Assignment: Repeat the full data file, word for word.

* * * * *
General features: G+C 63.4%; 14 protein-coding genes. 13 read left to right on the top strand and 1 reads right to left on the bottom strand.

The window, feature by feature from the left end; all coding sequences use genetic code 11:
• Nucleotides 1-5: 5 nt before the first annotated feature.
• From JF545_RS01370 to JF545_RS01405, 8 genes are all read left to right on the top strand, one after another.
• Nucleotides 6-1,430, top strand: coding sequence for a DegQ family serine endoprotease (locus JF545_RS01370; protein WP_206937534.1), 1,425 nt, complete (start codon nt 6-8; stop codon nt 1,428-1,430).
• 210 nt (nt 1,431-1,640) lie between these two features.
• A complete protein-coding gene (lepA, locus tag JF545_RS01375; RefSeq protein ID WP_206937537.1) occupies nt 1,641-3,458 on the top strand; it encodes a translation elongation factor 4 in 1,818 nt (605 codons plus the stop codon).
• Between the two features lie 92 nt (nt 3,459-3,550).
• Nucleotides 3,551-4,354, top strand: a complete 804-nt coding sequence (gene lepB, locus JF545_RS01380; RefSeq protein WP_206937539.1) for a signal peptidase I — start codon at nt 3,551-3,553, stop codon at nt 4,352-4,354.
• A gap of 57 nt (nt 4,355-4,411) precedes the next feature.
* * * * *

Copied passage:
General features: G+C 63.4%; 14 protein-coding genes. 13 read left to right on the top strand and 1 reads right to left on the bottom strand.

The window, feature by feature from the left end; all coding sequences use genetic code 11:
• Nucleotides 1-5: 5 nt before the first annotated feature.
• From JF545_RS01370 to JF545_RS01405, 8 genes are all read left to right on the top strand, one after another.
• Nucleotides 6-1,430, top strand: coding sequence for a DegQ family serine endoprotease (locus JF545_RS01370; protein WP_206937534.1), 1,425 nt, complete (start codon nt 6-8; stop codon nt 1,428-1,430).
• 210 nt (nt 1,431-1,640) lie between these two features.
• A complete protein-coding gene (lepA, locus tag JF545_RS01375; RefSeq protein ID WP_206937537.1) occupies nt 1,641-3,458 on the top strand; it encodes a translation elongation factor 4 in 1,818 nt (605 codons plus the stop codon).
• Between the two features lie 92 nt (nt 3,459-3,550).
• Nucleotides 3,551-4,354, top strand: a complete 804-nt coding sequence (gene lepB, locus JF545_RS01380; RefSeq protein WP_206937539.1) for a signal peptidase I — start codon at nt 3,551-3,553, stop codon at nt 4,352-4,354.
• A gap of 57 nt (nt 4,355-4,411) precedes the next feature.